Bart receives a reservation request from an old acquaintance, Ken Jorgenson (Richard Egan), who was a lowly lifeguard on the island years ago, but is now a successful research chemist. Ken wants to bring his wife and daughter to the island for the summer. Bart, holding that Ken is just coming to lord his new wealth over him, wants to refuse the reservation, but Sylvia insists that he accept because they badly need the money, even going so far as to move themselves into the small guest house so their own master bedroom suite can be rented out.

Ken arrives with his wife Helen (Constance Ford) and teenage daughter Molly (Sandra Dee). Helen and Ken sleep in separate bedrooms, and frequently argue, including over proper behavior standards for their daughter. Helen is a prude who disapproves of Molly’s developing figure and healthy interest in boys, particularly Johnny Hunter.

Ken is much more relaxed and permissive, and tells his daughter that her natural desires are not shameful. Helen also tries, unsuccessfully, to put on airs and impress the upper class residents of the island, while Ken is not interested in pretense and is even happy to talk with older people who remember him from when he worked as a lifeguard.

Ken and Sylvia were lovers twenty years ago, and they still love each other. In fact, Ken returned to Pine Island hoping to see Sylvia again. They had broken up because Ken was a poor college student, while Bart was the son of a rich family, so Sylvia married Bart. Ken, after seeing Sylvia’s wedding announcement in the newspaper, married Helen. Both marriages were unhappy but Ken and Sylvia stayed in them because of their love for their children.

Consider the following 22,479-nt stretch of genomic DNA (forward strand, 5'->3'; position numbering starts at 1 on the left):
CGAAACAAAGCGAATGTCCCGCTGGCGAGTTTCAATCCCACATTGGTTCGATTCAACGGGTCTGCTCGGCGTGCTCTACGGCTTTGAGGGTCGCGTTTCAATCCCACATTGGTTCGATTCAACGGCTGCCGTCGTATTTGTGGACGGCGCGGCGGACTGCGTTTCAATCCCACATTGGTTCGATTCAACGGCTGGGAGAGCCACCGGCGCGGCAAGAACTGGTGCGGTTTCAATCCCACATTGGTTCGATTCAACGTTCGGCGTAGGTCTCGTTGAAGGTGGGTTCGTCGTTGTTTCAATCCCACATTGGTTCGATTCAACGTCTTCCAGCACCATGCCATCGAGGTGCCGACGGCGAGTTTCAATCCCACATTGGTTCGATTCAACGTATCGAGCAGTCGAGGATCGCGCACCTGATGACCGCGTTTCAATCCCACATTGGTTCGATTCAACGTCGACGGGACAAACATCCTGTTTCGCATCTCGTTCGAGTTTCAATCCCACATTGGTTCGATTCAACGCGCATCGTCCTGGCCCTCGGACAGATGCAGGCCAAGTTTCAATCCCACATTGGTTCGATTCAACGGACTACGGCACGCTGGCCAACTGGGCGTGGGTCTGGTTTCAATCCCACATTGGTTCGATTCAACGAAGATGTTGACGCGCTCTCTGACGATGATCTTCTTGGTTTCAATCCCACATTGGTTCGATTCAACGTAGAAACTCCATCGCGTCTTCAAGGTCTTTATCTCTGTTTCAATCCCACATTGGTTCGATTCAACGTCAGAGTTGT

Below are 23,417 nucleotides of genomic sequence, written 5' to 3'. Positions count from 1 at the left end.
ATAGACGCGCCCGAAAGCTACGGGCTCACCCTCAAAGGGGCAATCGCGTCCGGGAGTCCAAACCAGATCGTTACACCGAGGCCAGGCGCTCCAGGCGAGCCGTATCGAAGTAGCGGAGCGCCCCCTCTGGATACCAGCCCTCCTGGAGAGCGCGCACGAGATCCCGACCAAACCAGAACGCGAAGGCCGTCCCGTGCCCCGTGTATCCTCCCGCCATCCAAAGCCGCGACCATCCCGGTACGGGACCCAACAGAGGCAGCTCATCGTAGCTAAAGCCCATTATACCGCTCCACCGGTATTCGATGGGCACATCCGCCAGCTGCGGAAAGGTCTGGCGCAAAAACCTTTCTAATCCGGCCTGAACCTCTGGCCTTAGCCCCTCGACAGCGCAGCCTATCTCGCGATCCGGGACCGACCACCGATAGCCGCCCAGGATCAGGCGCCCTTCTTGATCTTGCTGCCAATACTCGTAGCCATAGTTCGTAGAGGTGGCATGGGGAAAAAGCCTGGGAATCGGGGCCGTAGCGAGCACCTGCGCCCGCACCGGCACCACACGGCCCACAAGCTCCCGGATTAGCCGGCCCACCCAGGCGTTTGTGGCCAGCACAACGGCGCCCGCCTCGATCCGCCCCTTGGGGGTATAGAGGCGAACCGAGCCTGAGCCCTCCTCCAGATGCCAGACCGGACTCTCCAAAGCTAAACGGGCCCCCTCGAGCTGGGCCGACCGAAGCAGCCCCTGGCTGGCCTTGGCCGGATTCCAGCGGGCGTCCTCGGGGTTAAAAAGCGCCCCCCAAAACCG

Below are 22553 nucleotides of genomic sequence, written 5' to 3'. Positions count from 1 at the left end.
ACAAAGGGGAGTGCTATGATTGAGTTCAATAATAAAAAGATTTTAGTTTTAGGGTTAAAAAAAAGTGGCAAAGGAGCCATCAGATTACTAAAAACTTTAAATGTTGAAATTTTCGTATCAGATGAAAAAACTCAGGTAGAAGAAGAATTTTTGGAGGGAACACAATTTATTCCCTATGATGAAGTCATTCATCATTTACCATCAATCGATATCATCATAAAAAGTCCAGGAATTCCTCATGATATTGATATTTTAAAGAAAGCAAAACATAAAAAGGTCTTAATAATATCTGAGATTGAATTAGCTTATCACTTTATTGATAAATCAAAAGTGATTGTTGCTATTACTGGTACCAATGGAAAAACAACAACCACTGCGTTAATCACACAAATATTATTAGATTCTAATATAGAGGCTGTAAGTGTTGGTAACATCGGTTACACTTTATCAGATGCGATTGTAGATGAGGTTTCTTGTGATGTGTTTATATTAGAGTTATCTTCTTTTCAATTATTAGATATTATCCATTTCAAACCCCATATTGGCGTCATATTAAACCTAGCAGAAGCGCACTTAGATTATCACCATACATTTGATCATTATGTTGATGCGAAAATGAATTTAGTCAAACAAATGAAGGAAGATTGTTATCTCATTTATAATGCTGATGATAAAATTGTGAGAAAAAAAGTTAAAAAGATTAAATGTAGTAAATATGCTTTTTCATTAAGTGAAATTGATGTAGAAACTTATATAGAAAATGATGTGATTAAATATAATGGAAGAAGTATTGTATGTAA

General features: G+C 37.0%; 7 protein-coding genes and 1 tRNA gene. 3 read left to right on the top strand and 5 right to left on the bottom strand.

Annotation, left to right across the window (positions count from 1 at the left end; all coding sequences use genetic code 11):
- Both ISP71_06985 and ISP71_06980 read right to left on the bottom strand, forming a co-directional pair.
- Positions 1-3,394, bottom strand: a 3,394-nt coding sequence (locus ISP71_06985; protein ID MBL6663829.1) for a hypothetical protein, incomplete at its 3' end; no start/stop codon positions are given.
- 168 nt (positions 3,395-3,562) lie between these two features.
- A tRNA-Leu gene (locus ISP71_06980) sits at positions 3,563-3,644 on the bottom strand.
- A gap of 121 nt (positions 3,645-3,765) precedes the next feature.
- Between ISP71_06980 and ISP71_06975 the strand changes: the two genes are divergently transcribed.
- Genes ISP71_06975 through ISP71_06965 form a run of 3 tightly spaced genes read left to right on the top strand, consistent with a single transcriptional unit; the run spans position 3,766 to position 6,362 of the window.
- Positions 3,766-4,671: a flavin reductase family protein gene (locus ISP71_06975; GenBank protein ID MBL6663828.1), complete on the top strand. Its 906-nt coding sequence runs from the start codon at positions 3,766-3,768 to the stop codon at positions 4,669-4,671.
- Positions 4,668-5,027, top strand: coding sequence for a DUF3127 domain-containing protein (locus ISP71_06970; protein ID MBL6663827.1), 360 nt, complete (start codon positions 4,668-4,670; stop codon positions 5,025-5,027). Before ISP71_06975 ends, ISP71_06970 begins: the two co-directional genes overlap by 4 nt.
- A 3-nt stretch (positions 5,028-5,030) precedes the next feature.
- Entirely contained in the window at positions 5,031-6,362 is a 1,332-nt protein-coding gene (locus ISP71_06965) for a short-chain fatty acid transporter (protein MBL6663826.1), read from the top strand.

Ken and Sylvia, still drawn to each other again, resume meeting ecretly. They are soon spotted by the island’s night watchman, who informs Helen. Helen keeps quiet, on her mother’s advice, planning to catch them in the act in order to ensure a large divorce settlement.

Ken goes on a business trip for a weekend, and Molly and Johnny, with Ken’s permission, go sailing around the island. Their boat capsizes in rough water, stranding them on the beach overnight. The Coast Guard rescues them the next day, but Helen is suspicious that the teenagers were intimate, although they deny it. Helen sends for a doctor to forcibly examine Molly to make sure she is still a virgin. Horrified, Molly runs away and sees Johnny, who threatens to kill Helen if she hurts Molly again.

Helen contacts law enforcement and then in a fit of anger reveals Sylvia and Ken’s affair in public. Bart offers to forgive Sylvia, but she cannot go back. The Hunters and Jorgensons each go through acrimonious public divorce, and Molly and Johnny are sent to different boarding schools.

Molly and Johnny become increasingly dependent on each other for emotional support despite Helen’s constant interference and criticism of Molly’s morals.